A main channel through whom Plato's ideas influenced the middle ages, Plotinus (204-270 CE) and his disciple Porphyry combined Plato's rationalism with mysticism to produce a powerfully influential version of neo-Platonism. Plotinus' works were edited and collected by Porphyry into six books of nine chapters each, known as the Enneads (Greek for "The Nines").
Plato had suggested, in Book VI of the Republic, that the Form of the Good was supreme in the world of the Forms. In fact, he said,
What gives truth to the objects of knowledge, and to the knowing mind the power to know, is the Form of the Good. As it is the cause of knowledge and truth, think of it also as being the object of knowledge. Both knowledge and truth are beautiful, but you will be right to think of the Good as other and more beautiful than they. As in the visible world light and sight are rightly considered sunlike, but it is wrong to think of them as the sun, so here it is right to think of knowledge and truth as Good-like, but wrong to think of either as the Good, for the Good must be honored even more than they. ... [A]s for the objects of knowledge, not only is their being known due to the Good, but also their real being, though the Good is not being but superior to and beyond being in dignity and power" (Republic 508e-509c).
Plotinus' philosophy may be seen as a set of variations on this Platonic theme. He refers to the Supreme Form more frequently as The One than as The Good, and emphasizes its aspects of Unity, Intelligence, and Soul or Life. Everything that is emantes from the One, and is drawn back toward it. For humans, the "flight of the alone to the alone," as Plotinus called it, is marked by rational inquiry (since the forms are rational and known by the rational mind). but it is also marked by a mystical experience which transcends reason, as the soul goes into itself and returns to Unity with its source. This element of mysticism in Plotinus was a major source of inspiration for medieval Christian mystics and theologians. Recent scholars like Jules Brehier have speculated that Plotinus may have been influenced by direct acquaintance with Hindu mysticism. Whether he was or not, his mystical teachings are certainly similar to those of the Upanisads, and seem to reflect a similar mystical experience.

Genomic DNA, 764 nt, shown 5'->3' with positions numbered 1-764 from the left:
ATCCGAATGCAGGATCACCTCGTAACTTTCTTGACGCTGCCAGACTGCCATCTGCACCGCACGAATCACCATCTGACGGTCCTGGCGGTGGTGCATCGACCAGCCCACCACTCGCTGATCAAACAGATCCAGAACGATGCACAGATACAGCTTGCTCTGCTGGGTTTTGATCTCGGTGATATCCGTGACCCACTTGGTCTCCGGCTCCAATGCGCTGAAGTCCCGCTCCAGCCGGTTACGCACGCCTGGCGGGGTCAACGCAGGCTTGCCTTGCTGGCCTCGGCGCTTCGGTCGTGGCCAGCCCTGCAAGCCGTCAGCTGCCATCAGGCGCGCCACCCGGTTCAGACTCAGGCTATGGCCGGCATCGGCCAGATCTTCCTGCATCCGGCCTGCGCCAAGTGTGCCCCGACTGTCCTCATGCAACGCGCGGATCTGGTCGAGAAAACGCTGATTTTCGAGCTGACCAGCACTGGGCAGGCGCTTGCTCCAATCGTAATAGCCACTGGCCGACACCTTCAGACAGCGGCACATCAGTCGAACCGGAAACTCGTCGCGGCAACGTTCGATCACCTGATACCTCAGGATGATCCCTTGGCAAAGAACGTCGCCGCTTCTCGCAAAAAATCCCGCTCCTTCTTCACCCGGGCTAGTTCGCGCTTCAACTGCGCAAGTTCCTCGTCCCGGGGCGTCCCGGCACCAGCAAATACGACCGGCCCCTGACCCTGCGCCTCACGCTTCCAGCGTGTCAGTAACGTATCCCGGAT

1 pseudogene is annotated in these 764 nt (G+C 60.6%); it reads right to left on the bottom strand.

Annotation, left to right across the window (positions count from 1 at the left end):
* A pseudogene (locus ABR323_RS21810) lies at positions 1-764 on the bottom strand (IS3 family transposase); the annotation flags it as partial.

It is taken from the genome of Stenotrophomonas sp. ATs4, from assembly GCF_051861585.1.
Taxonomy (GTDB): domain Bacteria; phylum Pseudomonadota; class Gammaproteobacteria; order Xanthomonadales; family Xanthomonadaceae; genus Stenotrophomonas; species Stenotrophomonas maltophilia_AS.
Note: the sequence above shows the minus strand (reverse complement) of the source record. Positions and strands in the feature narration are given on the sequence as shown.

The Enneads contain a chapter on Beauty (I.6) which was highly influential in the Middle Ages. After considering other theories of what beauty is, Plotinus concludes that it is formal Unity. When diverse or similar parts are unified by one form, the Soul recognizes and takes pleasure in the form of Unity. This may happen when we view a painting or a sculpture, listen to a piece of music, or follow an elegant mathematical proof. In all these cases, we are drawn toward Unity, and the form of Beauty Itself. We must get there by stages: like people emerging from a dark cave into sunlight, we must become accustomed to the light. In the following passage, Plotinus combines ideas from Plato's allegory of the Cave with themes from the Symposium:
Like anyone just awakened the soul cannot look at bright objects. It must be persuaded to look first at beautiful habits, then the works of beauty produced not by craftsmen's skill but by the virtue of men known for their goodness, then the souls of those known for beautiful deeds . . . Only the mind's eye can contemplate this mighty beauty . . . So ascending, the soul will come to Mind . . . and to the intelligible realm where Beauty dwells (Enneads I.6.9).
Bibliography: John Haldane, entry in A Companion to Aesthetics, ed. David Cooper, Blackwell, 1992, 1995
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